I always felt a passion for this story, a dedication that pushed me through the difficult moments when time was scarce, children were noisy, and faith in my ability to write it wavered. But writing fiction after seven years of academic professional training and fifteen years of writing history, proved the most challenging part of this endeavor for me. I had always loved and read fiction and had even studied it in college and my early years of graduate school, but as a history scholar, I had been trained to render the “truth” of the past as I found it, to offer my analyses backed by evidence fairly and rationally interpreted. I had striven to construct narratives around what I could reasonably support with the data provided by primary sources and context found in the work of other scholars. Now that I was trying to write fiction set in both the past and present in a real place where historical lives had unfolded in ways I had already documented, I had a hard time letting go of the known past. My efforts found me sticking so closely to historical dates and events that I gave myself no room to develop a new plot. I finally found my way out of a data-bound tunnel when I reread the wonderful diary of missionary Anna Rosina Gambold. Although I had read pages of her diary many times before when mining them for historical information, now I read decades of her daily diary straight through sitting outside in the sunshine. Her observations were so detailed, her turns of phrase so captivating, that I became absorbed by her world just as the character Jinx does midway through The Cherokee Rose. I had another heroine now, next to Pleasant, a heroine who was talented, moral, and deeply flawed by prejudice and the habits of her culture. Anna Rosina, herself a writer of diaries, letters, and botanical papers, opened the door to fiction writing for me. I began by free-writing new entries of her diary in my best estimation of her voice. At first these diary pages stuck very close to the originals, duplicating the missionary’s recorded dates, locations, and words. But before I knew it, the diary entries that I was writing for Anna Rosina took on a life of their own. The pages began appearing on the computer screen without my full knowledge of how they had gotten there. Later, I would face the task of uncoupling my Anna Rosina entries from her own and of setting my Anna Rosina off onto her fictional narrative trajectory.
Pleasant inspired me to write this story. Anna Rosina guided me into the heart of its pages. Shaping the lives of the main contemporary characters: Jinx, Ruth, Cheyenne, Adam and Sally, took me quite a while longer to get a handle on. I struggled with making these characters real as people, with giving them things to do and words to say that were not mere reenactments and recitations of the historical information that I wanted to share with readers. In the end, with the feedback of editors and fiction writing workshop leaders who helped this manuscript along, I hope I have been able to give them breath and life. By the time I finished writing the umpteenth draft of The Cherokee Rose, I wanted to visit my characters at their restored historic site. On the eve of my youngest child’s sixth birthday, five years after I read This Year You Write Your novel, I could finally say that I had.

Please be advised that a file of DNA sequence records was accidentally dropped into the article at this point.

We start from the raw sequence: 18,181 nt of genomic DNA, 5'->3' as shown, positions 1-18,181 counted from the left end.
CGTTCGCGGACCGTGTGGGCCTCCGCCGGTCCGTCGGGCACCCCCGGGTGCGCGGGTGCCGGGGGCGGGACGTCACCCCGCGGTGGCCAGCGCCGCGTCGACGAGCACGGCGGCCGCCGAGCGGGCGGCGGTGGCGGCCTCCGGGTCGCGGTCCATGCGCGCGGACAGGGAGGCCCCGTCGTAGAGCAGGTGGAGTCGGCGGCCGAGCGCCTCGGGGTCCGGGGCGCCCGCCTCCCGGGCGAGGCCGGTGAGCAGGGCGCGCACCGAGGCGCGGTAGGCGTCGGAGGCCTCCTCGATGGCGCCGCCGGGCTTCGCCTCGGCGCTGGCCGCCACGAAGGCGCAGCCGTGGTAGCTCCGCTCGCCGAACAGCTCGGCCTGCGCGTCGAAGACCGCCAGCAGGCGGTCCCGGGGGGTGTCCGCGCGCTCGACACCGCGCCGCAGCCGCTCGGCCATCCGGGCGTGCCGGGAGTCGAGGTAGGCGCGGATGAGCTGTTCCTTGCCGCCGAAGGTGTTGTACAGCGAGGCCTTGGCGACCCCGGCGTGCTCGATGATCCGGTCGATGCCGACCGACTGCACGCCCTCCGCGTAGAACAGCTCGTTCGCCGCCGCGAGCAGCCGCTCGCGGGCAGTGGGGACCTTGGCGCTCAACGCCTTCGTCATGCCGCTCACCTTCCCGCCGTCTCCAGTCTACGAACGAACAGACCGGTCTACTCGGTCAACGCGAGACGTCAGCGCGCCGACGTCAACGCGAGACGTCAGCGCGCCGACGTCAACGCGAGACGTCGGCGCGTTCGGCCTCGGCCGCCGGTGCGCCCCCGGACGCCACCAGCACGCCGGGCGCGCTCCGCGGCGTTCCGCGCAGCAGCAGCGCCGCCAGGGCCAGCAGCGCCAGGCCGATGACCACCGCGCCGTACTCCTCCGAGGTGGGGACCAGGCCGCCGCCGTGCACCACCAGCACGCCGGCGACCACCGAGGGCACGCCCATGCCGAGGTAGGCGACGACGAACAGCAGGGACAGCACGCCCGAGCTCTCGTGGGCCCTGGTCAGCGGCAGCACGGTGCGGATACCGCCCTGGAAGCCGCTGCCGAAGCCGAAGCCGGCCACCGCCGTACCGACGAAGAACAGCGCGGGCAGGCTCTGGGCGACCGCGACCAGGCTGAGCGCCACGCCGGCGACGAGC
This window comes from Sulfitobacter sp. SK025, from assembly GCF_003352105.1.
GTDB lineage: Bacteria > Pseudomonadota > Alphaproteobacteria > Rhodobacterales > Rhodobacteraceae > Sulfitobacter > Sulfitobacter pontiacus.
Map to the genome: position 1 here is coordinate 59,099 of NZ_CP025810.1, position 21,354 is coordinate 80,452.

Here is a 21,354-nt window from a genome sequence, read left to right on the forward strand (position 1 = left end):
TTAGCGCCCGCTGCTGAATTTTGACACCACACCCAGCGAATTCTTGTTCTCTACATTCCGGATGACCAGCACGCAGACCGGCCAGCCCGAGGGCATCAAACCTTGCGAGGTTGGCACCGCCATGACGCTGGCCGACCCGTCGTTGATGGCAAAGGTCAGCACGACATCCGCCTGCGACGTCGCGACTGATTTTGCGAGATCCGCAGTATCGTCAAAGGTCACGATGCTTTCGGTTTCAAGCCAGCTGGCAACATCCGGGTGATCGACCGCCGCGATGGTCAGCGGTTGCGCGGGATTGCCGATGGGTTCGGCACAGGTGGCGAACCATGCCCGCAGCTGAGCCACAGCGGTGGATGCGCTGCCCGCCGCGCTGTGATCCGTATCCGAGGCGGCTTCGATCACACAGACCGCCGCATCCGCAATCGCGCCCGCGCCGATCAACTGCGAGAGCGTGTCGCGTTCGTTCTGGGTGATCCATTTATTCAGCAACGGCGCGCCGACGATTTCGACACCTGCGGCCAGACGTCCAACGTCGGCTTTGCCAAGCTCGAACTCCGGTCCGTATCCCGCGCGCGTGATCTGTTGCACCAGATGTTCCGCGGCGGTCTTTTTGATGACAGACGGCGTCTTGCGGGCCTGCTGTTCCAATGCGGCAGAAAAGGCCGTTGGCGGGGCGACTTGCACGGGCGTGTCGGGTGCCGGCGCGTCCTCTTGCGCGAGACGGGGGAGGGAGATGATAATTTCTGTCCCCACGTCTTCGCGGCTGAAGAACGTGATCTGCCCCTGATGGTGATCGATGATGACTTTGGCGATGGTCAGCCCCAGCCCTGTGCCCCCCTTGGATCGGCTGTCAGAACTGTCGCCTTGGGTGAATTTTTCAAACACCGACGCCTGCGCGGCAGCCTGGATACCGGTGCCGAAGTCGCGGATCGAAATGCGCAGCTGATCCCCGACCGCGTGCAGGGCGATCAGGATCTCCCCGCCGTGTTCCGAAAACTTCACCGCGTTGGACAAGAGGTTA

During a visit to the University of Oregon in 2014, I gave a lecture in honor of Professor Peggy Pascoe, a historian and mentor in whose memory this book is dedicated. The other amazing women, now gone, who join her in that dedication are my graduate school friend and writing group ally, the historian Josie Fowler, and my college roommate, the poet and animator, Helen Hill. A professor of Native American literature in the audience at the University of Oregon lecture, Dr. Kirby Brown, asked what the difference was for me between writing history and writing fiction, and why I had chosen to take up the latter genre. His question helped me to form an answer that I had not fully articulated before he asked it. I told him that I had not been happy with how the real story ended for enslaved women and Cherokee women on the Vann plantation, and that in fiction, I get to write my own endings to stories of the past. I explained that in The Cherokee Rose, the weak are strong, and the ne’er-do-wells get their comeuppance. Jinx says it for me, indirectly, at the end of the novel. Making the leap from history to fiction has given me the chance to achieve a kind of poetic justice for women who saw little or no social justice in their lifetimes. In writing their stories, sharing their stories, and finding inspiration there, we can bend our own lives more toward justice, and like the flowers in the rose garden: grow.